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Lorry_Driver
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With no disrespect, I have been exposed to these stories nearly my whole life and they no longer pique my interest.

 

I read The Warren Report as a young child and often reread many sections up until I was about 16. There were also many family discussions, as my grandmother was 100% Irish and wouldn't let us forget "her" President.

 

John F. Kennedy is my favorite President. His Presidency influenced me (as a child) in many ways. I miss our American Camelot.

 

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Well, actually, the first two documentaries, Primary and Adventures on the New Frontier have nothing to do with the assassination. The first is about the 1960 Wisconsin primary against Hubert Humphrey and the second was done in the first weeks of his presidency. But yes, there has been an abundance of JFK documentaries on Smithsonian, NatGeo, History Channel, PBS, CBS, NBC et al on that fateful day in Dallas in November 1963.

 

Very nice portrait of JFK by the way.

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I was born in 1972. I'm sick and tired of the whole Camelot garbage and the attempt to make the entire Kennedy family some sort of icons. Please can our political culture move beyond the 1960s?

 

CS Lewis died on November 22, 1963 too. Why not commemorate him instead?

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Hmmm. Apparently my post got sent twice, so I'll edit this one. Aldous Huxley died November 22, 1963, too. Perhaps TCM should have shown the 1940 version of *Pride and Prejudice* or the Orson Welles version of *Jane Eyre* since Huxley is credited with the screenplays to both films.

 

Edited by: Fedya on Nov 21, 2013 9:51 PM because there was apparently a double posting.

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>I was born in 1972. I'm sick and tired of the whole Camelot garbage and the attempt to make the entire Kennedy family some sort of icons. Please can our political culture move beyond the 1960s?

 

Evidently, all the presidents and kings from around the world who attended his funeral would disagree with you that his importance was mere artifice.

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I am going to agree with Kid and Fedya. I think this definitely deserves a place in history, but it has been overplayed and overemphasized and overdramatized for years.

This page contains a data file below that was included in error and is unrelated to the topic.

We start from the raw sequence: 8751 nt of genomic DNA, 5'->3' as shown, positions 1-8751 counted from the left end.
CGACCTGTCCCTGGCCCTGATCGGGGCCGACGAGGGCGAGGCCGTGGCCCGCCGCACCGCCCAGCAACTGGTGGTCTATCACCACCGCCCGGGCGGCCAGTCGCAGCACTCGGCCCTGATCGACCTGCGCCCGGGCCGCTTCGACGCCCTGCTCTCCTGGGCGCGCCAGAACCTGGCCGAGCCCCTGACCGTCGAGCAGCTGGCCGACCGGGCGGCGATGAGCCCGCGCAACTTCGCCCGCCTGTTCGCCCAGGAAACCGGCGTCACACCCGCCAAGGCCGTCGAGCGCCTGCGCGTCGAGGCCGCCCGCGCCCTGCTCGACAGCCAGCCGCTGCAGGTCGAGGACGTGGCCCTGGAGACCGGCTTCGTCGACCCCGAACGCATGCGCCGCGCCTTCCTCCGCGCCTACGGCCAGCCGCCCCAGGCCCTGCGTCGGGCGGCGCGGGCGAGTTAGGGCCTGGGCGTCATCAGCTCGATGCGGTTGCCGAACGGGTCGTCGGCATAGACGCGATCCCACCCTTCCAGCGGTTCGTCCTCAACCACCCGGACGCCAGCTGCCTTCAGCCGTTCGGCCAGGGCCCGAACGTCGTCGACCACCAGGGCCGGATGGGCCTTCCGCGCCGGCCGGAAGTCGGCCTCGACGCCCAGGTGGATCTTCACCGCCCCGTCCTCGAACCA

I grew up in the 80s and for me, the Reagan years were my generation's Camelot. And the day that we ask, where were you when it happened, was the Challenger explosion in 1986.

 

For later generations, they probably ask, where were you when the World Trade Center was destroyed. Each generation has its defining moments.

 

The Kennedy era is but one era in our long continuous flow of American history.

 

Again, I am not trying to say one generation or one era is better than another and I do not intend disrespect to the Kennedy family. Just explaining why tonight's films do not resonate with me very much. And they don't need to, as far as I'm concerned.

 

I can pick and choose what portion of history I respond to. And so can you, or anyone, for that matter.

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You better go back and read Fedya's posts. He does not think the Kennedy's deserve any place in history. He was disrespectful of the family. It was mainly his use of the word garbage to describe Camelot and comparing them to some people named the Kardashians.

 

I'm not asking anyone to decide the significance of their legacy. I was just attempting to see why no one was commenting on tonight's programming

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One thing that has always struck me about these events, and which has not been highlighted is the conduct of Jacqueline Kennedy. From the little I have heard, she acted with presence of mind and sure insistence on what she felt was appropriate. She overrode objections to ride in the ambulance with John Kennedy to the hospital. Not much is spoken of her relation to him, but the shots of her in Faces of November show to me a picture of true misery. If this is any indication, she had strength of character, quiet dignity, and was truly a woman to be admired.

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Tonight I watched the Wisconsin Primary special.This week I watched two excellent JFK programs on CNN and PBS. Letters to Jackie is on my dvr. My parents voted for him, and I looked up to him and Jackie. When I was a sophomore in high school, the sad announcement came over the loud speaker. I was in history class, and the teacher said "what will other countries think of us".